Patience: keep him from flaming out. Steels himself at the start of the project.
Seeks order: eliminates chaos from his world in order to banish it from his mind.
Demystifies: views his work as craft, not art. Masters how, and leaves what and why to the gods. The pro shuts up and doesn’t talk about it.
Acts in the face of fear – fear can never be overcome.
Accepts no excuses and plays it in the real world with adversity, injustice, bad hops and rotten calls.
Is prepared at a deeper level, each day, to confront his own self-sabotage. The goal is not victory but to handle himself.
Does not show off and dedicates himself to mastering technique. “By toiling beside the front door of technique, he leave room for genius to enter by the back.”
Does not hesitate to ask for help.
Distance herself from her instrument “Madonna does not identify with ‘Madonna.’ Madonna employs ‘Madonna.”
Does not take failure (or success) personally. “The professional self-validates and is tough-minded. In the face of indifference or adulation, she assesses her stuff coldly and objectively. Where it fell short, she’ll improve it. Where it triumphed, she’ll make it better still.”
Endures adversity: cannot allow the actions of others to define his reality. Blows critics off.
Recognizes her limitations: brings in other pros and treats them with respect.
Reinvents himself: does not allow himself to become comfortable or successful.
Recognized by other professionals.
Distanced from ourselves with a corporation, Me, Inc.

Beyond Resistance: The Higher Realm

Muses and angels: the forces we can call our allies
“When we sit down day after day and keep grinding, something mysterious starts to happen. A process is set into motion by which, inevitably and infallibly, heaven comes to our aid. Unseen forces enlist in our cause; serendipity reinforces our purpose.”
“Eternity is in love with the creations of time.” – William Blake.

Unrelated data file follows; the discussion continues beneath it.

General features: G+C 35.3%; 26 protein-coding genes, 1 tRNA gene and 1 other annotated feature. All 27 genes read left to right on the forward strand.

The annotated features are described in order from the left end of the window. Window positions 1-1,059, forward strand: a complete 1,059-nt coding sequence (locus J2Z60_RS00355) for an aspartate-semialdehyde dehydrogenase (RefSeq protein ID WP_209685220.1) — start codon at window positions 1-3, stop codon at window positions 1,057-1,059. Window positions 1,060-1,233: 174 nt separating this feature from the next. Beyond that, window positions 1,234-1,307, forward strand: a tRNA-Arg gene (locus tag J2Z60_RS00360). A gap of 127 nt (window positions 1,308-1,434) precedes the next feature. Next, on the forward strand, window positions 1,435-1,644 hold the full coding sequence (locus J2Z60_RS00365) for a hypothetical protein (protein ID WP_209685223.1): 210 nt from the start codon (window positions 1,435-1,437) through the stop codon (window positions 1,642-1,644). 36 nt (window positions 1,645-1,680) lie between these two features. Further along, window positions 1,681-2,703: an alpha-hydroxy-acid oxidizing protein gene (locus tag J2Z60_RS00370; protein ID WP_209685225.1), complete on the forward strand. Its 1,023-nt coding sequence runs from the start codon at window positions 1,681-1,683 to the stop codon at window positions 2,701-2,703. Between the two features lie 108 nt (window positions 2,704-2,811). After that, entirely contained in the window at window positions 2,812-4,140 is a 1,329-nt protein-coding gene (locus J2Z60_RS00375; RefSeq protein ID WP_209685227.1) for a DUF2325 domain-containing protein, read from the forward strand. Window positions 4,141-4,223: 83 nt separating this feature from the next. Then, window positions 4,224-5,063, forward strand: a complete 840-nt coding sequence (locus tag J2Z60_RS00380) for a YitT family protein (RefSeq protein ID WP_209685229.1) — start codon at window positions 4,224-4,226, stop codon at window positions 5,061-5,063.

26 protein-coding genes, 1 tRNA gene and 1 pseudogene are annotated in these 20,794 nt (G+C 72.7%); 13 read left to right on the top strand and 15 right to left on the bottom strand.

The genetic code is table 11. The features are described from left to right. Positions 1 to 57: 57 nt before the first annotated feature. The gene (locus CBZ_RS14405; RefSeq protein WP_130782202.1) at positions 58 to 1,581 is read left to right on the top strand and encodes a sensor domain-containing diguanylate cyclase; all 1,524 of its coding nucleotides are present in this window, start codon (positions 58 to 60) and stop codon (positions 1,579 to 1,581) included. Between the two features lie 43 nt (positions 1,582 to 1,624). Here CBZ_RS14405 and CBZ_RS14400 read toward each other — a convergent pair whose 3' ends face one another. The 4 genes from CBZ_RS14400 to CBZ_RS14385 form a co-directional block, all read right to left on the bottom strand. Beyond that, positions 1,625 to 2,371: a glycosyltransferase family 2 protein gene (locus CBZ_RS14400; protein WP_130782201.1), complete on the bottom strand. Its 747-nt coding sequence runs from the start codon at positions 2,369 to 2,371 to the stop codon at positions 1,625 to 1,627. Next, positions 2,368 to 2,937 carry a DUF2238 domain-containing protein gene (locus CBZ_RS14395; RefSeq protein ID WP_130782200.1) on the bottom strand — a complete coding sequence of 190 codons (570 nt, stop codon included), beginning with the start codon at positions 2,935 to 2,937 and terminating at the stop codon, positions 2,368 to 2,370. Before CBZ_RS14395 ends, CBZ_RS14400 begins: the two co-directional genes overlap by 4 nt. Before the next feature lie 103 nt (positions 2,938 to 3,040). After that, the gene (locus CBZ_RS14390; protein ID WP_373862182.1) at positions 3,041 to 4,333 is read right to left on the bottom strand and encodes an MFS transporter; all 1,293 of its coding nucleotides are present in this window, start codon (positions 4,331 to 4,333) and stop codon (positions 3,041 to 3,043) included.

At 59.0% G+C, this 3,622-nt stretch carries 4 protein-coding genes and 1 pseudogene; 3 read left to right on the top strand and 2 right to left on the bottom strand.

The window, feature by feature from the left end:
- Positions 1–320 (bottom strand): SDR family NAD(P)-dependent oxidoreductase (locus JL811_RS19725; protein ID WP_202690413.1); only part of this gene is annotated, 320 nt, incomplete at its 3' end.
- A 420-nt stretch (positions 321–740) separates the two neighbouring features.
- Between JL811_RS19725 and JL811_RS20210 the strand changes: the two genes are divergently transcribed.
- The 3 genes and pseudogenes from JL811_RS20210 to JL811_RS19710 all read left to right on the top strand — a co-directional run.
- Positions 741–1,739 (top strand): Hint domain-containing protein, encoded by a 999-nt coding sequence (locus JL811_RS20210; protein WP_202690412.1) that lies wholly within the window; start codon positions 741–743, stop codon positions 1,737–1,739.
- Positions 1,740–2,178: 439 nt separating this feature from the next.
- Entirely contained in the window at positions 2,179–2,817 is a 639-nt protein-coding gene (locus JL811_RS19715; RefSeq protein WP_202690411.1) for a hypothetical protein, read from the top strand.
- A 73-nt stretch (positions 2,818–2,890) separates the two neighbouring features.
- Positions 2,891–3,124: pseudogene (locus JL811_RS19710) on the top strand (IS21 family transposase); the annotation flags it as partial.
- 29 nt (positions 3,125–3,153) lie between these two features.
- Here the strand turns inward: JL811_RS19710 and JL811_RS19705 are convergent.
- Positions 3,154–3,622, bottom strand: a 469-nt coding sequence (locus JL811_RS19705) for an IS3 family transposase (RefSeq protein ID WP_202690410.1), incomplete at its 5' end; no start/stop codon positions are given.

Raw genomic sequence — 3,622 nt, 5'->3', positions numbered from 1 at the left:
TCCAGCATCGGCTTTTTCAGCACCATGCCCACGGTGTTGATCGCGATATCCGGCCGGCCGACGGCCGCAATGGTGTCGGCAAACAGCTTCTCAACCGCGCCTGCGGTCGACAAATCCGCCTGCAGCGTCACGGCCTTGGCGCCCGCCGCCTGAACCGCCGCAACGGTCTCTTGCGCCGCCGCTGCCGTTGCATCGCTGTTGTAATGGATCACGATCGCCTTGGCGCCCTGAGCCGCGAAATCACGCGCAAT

“Chaos itself is self-organizing. Out of primordial disorder, stars find their orbits; rivers make their way to the sea.”
The ego and the self: angels make their home in the Self, while Resistance has its seat in the Ego. The fight is between the two. Ego believes in material existence, takes care of business in the real world. Believes in 1) death is real, 2) time and space are real, 3) Every individual is different and separate from every other. 4) the predominant impulse of life is self-preservation. 5) there is no God. But Self believes in 1) death is an illusion, 2) time and space are illusions, 3) all things are one. 4) the supreme emotion is love, 5) God is all there is.

Fear: Resistance feeds on fear. The mother of all fears: Fear that we will succeed. We fear discovering that we are more than we think we are. We lose friends but we find friends too. They’re truer, better friends.

The authentic self: we’re not born with unlimited choices. We come to this world with a specific, personal destiny. Our job is to find out who we already are and become it.

Territory vs. Hierarchy: Hierarchy breaks down when the numbers get too big. The artist must operate territorially. He must do his work for its own sake. “To labor in the arts for any reason other than love is prostitution.”

Being a Hack: condescends and panders to his audience, writes hierarchically.
Qualities of a territory: 1) provides sustenance. 2) sustains us without any external input, 3) can only be claimed alone. 4) can only be calimed by work, 5) returns exactly what you put in.

Difference between territory and hierarchy: ask yourself: If I were the last person on earthy, would I still do it? If yes, you’re doing it territorially. The supreme virtue for an artist: contempt for failure.

Portrait of the artist: “They know they are not the source of the creations they bring into being. They only facilitate. They carry. The are the willing and skilled instruments of the gods and goddess they serve.”

Very inspiration last chapter:
“Creative work is not a selfish act or a bid for attention on the part of the actor. It’s a gift to the world and every being in it. Don’t cheat us of your contribution. Give us what you’ve got.”